If I had to choose one more favorite I’d say the section through Sanborn County Park and Castle Rock State Park. The sandstone formations are eerie in the fog, and epic in sunshine, the trails are varied and technical, and I can stop for a spot of bouldering on the way too!
To talk about how the RT has inspired me is to talk about how adventure inspires me. I love the way that the Ridge Trail Council has sought to create something really incredible. The way that the RT will link up the hundreds of miles of trails, counties and cities and towns, millions of people … I mean, how can that NOT be inspiring.
RT: Would you ever see yourself circumnavigating the Ridge Trail? What’s the next big outdoor adventure or race on the horizon for you?
LL: I absolutely DO see myself circumnavigating the Ridge Trail, and that’s why this donation to the Trail Opportunity Fund is so important to me. The thought of a complete 550 mile circumnavigation in one push, self-supported, fills me with excitement. I know that every donation is a step closer to completion, so yeah, you could say I’m doubly excited. In the meantime, I will continue to use the RT as a means of exploring the wider Bay Area, and linking up new sections. There is another FKT route that follows a large section of the trail, but as far as I am aware nobody has attempted it before so I’ll keep it under wraps for now … at least until I get back to training.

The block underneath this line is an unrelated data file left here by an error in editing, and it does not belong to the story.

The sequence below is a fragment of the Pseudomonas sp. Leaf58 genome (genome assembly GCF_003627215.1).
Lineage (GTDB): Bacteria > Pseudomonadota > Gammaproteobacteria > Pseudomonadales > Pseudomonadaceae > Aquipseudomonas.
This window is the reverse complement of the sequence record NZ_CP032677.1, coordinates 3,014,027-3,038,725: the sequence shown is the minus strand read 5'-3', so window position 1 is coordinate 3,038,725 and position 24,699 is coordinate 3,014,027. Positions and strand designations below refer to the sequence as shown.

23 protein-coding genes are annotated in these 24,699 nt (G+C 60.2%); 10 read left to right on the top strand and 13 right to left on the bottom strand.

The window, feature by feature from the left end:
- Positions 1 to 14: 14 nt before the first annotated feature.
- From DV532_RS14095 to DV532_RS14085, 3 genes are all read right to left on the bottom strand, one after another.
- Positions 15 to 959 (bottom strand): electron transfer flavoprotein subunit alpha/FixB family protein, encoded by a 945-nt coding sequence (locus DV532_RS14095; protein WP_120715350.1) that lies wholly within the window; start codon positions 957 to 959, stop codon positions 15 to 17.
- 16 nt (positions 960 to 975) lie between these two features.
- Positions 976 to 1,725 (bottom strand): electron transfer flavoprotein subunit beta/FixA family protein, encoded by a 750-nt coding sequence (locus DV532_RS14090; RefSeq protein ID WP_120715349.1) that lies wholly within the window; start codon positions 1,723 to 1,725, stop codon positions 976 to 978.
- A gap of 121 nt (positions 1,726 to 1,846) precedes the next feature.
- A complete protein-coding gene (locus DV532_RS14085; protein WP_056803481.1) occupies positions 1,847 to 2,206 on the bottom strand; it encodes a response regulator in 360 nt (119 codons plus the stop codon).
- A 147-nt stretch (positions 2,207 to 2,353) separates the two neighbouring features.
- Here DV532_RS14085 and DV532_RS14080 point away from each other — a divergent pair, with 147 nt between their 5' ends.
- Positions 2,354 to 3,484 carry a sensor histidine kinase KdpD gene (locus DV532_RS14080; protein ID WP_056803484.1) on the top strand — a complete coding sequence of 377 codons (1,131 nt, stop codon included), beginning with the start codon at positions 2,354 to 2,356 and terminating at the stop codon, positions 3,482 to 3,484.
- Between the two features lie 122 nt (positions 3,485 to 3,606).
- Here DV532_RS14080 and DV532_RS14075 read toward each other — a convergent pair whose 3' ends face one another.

Which goes some way to answering the “what’s next?” question … getting “un-injured”, back to full strength and returning to the trails is my focus. Once I have done that, then I can start planning outlandish and audacious adventures and goals… And so that means getting back to hiking first … with a section of the RT literally a mile from my front door, that’s where I’ll be starting!